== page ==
Mary Assini is a proud Spring 2000 alumna, a nine-year Cape Eleuthera Island School team member, and a passionate champion for experiential education and taking a less traveled path. After gaining experience for three years with the Philadelphia Museum of Art, Mary returned to the Cape Eleuthera Foundation this spring. With two months back at the helm we sat down with Mary for a conversation and Q&A about where she’s been and where she’s going.
Q: Dorm? A: Well, the campus was much smaller then, so I was in what is now Beach House South.
Q: Research group? A: Mangroves
Q: Run or Swim? A: Everyone did the half marathon. There wasn’t a super swim yet.
Q: Favorite Mooch meal? A: Chilli and Johnnycake.
Q: Favorite Maxey memory? A: Chris was our 8-day kayak leader and only used a frisbee as his plate. We were all playing with it early in the trip and somehow lost it. He didn’t have a plate for the rest of the expedition!
Q: How did you end up coming back to The Island School after college?
A: After attending Lewis & Clark College, I was working in the for-profit sector in Portland, Oregon. I had biked to work in the rain for three weeks straight when I received an email from a fellow Island School classmate, who was teaching at The Island School, and knew I had to go back. I emailed Chris Maxey to see if there were employment opportunities. A few days later his response was, “Pack your stuff. Absolutely. Yes.” I thought I’d work for The Island School for a year, but it turned into three years on island and six years in the US office at The Lawrenceville School.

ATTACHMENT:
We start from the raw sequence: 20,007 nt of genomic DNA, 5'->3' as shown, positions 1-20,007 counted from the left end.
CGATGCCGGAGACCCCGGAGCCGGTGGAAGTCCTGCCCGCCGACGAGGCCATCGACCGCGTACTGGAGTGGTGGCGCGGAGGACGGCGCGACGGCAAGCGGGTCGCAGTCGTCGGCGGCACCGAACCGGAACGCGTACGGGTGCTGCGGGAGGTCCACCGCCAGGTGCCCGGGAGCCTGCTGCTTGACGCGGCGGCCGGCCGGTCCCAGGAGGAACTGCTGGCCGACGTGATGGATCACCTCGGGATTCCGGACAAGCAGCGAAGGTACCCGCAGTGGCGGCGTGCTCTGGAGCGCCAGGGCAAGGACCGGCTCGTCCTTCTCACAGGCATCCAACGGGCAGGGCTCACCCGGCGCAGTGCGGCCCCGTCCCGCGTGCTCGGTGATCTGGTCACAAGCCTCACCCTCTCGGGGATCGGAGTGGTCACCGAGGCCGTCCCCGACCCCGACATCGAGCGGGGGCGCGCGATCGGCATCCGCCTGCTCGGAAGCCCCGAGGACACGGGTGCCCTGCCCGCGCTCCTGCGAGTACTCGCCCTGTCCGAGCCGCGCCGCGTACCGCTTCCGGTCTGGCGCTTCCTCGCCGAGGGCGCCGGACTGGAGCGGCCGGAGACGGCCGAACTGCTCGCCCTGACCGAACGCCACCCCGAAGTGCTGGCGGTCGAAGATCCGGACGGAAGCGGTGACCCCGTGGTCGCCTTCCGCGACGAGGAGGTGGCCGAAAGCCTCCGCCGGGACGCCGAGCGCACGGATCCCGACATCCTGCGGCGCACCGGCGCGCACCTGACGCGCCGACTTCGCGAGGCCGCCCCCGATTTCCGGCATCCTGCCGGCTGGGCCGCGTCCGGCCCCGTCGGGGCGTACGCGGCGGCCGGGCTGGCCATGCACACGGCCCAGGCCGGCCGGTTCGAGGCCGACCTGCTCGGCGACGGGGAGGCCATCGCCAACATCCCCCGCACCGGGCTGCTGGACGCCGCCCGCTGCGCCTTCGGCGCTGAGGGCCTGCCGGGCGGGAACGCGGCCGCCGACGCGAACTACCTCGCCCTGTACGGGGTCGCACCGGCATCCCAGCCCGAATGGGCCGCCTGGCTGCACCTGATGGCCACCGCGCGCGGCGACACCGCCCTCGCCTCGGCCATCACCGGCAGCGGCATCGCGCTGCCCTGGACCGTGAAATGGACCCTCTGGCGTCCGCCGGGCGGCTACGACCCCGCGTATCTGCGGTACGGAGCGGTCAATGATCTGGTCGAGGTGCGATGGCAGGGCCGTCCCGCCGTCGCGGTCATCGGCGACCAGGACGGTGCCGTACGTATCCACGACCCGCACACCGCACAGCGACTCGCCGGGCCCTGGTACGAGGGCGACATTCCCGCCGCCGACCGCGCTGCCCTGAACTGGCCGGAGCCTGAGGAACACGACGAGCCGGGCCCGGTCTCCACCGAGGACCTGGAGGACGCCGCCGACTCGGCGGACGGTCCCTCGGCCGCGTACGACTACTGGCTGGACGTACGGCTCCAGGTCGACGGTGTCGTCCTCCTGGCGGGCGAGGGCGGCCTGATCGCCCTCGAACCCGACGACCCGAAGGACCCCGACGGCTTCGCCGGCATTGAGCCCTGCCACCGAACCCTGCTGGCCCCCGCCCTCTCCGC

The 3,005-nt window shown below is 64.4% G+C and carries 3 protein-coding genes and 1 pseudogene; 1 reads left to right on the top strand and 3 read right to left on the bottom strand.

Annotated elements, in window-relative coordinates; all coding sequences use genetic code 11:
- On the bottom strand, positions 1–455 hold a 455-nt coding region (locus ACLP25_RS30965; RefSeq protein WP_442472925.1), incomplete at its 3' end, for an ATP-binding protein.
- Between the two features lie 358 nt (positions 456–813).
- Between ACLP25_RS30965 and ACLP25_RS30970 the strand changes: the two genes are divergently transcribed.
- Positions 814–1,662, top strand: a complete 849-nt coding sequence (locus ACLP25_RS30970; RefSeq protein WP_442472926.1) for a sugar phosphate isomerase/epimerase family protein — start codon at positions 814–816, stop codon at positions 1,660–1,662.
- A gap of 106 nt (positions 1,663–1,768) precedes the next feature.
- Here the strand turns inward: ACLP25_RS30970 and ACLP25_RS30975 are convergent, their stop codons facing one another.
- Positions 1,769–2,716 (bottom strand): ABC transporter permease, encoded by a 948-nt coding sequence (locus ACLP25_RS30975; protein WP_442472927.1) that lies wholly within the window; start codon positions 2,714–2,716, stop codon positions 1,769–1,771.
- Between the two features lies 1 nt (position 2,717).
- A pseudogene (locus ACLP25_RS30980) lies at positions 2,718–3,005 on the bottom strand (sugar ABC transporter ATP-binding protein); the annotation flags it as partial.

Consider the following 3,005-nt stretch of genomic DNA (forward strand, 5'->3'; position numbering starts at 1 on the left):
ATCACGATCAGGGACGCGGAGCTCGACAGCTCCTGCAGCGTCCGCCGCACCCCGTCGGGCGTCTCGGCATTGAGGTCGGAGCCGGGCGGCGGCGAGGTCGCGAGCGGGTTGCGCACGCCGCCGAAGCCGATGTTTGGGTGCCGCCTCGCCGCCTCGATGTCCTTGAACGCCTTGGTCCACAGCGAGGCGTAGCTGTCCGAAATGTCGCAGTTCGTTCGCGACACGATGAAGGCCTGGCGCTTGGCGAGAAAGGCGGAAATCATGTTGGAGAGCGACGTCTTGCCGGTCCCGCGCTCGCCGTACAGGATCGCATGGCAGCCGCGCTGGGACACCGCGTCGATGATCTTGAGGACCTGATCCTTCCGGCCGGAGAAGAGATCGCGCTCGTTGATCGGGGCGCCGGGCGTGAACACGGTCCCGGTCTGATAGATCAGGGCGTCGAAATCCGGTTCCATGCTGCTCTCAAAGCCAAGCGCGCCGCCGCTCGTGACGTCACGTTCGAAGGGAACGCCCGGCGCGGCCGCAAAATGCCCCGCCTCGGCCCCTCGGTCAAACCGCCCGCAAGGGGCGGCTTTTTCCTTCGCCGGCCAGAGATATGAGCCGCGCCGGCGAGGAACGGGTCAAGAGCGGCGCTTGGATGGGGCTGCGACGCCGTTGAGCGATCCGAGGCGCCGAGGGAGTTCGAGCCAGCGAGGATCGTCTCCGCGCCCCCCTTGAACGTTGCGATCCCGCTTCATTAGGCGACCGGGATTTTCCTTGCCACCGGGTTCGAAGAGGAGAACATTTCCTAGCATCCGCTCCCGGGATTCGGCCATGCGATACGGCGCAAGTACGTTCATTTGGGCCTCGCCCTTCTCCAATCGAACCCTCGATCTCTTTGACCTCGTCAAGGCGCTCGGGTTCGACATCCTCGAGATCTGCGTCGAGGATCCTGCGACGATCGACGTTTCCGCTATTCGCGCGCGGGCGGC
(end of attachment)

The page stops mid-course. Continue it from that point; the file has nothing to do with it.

Q: How has your Island School experience impacted you?
A: When reflecting on The Island School’s impact in general, I believe, more than ever, education is the key to success for the next generation and our collective future. My confidence and drive stems from my experience at The Island School. Having been lucky to grow up professional through The Island School and Cape Eleuthera Foundation, I realize how rewarding it can be to work with a place you believe in passionately. It is exciting to be back with the Foundation and reclaiming that passion that first ignited back in Spring 2000.
Q: Why are you passionate about experiential education?
A: The workforce has never seen as qualified an applicant pool of young graduates as we see today, but they tend to lack the skills to put knowledge they have gained to work. Experiential education allows students to jump the gap from being a consumer of knowledge to a producer of knowledge faster than a student who has only learned in a traditional classroom. By embracing inherent failure, experiential education rewards the practice of failing and picking yourself up, which is a valuable skill for any organization or company and one that distinguishes great employees from average employees.